Mayor Bloomberg arrived to a budget crisis, but when the tax money later flowed during the housing in he didn’t restore any funding for the MTA either. He didn’t want to offend anyone by caring about the future until after his re-election in 2005, only subsequently even discussing congestion pricing. The housing and real estate bubble disguised the MTA's problems up until a few years ago, due to soaring real estate transfer tax revenues. That was a one-time only windfall, which the MTA should have invested in the long run. But every time real estate revenues came in higher than expected, politicians got their name in the newspaper accusing the agency of lying. Now when those revenues are collapsing to more realistic levels, the MTA is being accused of inflating them, which is closer to the truth. Little of that windfall was saved. But I don’t want to hear any complaints from the state legislature, which if anything was upset that more money wasn’t handed out to those few that matter back then, making us even worse off today.
The 2005 to 2009 capital plan was just as debt-ridden as the one before. The only difference was a share of it was counted as "state debt" not "MTA Debt" because it was paid for by an indefinite 1/8 cent increase in the sales tax in the MTA region. We’ll be paying that extra sales tax for the MTA forever, but it isn’t available for future capital plans. It will all go to pay for past debts. According to Newsday, “Lee Sander, the MTA's executive director, said: ‘In 2000, Albany put our entire capital program on a credit card.’" What he doesn’t understand is that while the 2000-04 capital plan was put on the MTA’s credit card, the 2005 to 2009 plan was put in part on the MTA’s credit card and in part on an off-balance sheet credit card. Was that better? Well, that is what the Ravitch Plan would repeat.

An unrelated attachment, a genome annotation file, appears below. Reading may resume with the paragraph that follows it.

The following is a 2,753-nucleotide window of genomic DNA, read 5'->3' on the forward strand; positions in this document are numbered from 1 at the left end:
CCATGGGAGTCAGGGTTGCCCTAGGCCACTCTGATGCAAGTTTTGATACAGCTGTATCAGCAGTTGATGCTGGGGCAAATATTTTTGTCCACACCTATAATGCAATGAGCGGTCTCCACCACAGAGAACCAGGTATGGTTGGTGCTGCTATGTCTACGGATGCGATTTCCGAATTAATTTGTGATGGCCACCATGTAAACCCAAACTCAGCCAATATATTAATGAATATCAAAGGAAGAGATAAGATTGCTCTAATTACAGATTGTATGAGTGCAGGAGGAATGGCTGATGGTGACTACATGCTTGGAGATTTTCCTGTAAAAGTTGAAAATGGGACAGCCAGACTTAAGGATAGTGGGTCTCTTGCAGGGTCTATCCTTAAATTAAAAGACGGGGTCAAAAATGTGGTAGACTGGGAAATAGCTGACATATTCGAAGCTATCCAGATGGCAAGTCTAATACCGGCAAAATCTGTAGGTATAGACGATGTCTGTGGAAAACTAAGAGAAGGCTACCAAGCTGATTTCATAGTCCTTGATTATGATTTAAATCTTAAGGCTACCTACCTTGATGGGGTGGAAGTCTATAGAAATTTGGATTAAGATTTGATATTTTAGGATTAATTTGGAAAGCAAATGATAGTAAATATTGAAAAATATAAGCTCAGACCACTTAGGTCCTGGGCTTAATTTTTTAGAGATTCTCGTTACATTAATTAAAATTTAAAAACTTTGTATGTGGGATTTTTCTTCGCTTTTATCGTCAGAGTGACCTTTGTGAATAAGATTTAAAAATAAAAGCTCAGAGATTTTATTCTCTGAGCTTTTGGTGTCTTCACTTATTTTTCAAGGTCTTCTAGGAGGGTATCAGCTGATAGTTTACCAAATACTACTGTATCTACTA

Through much of this period the NYC schools were underfunded, at least the classroom and administrative part, with high spending in only one category -- the retirees, and that was before the 2008 pension enhancement. And funding for services for the poor was slashed during this period as well. And New York’s state and local tax burden was among the highest in the country. And yet everyone celebrated, because the saints, heroes and geniuses in Albany were handing out little gifts here and there. (The big gifts tended to be handed over quietly).
So when a state legislator plays the hero by opposing any and all plans that would impose any sacrifices on anyone who matters, just remember that (because they serve forever) it is that state legislature that happily wrecked our future, no even caring enough to think about it. The MTA Board went along because being willing to go along is what gets you on the MTA Board. I would have loudly objected to every decision above, gone public if needed, and resigned in protest when the deals went through. (In fact I did resign from a job at the MTA to run against the state legislature in 2004, because I just couldn’t stand it anymore). Now the money is gone. I did what I could to stop it. Anyone else?